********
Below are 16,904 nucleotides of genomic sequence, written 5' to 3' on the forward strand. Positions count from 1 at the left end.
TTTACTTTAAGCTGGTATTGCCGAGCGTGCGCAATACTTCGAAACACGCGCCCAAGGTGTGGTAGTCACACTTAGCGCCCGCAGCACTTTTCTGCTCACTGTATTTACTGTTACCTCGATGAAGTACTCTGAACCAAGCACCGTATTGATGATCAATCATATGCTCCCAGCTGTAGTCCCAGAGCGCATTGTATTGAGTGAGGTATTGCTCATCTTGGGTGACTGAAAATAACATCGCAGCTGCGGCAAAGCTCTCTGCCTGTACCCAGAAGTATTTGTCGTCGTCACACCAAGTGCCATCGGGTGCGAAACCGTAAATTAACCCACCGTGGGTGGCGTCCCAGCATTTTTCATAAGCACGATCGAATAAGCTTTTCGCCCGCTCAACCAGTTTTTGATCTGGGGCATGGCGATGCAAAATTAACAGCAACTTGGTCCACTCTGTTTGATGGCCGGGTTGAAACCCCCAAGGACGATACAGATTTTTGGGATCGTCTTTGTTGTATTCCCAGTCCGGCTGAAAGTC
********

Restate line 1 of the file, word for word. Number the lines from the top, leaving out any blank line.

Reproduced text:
Below are 16,904 nucleotides of genomic sequence, written 5' to 3' on the forward strand. Positions count from 1 at the left end.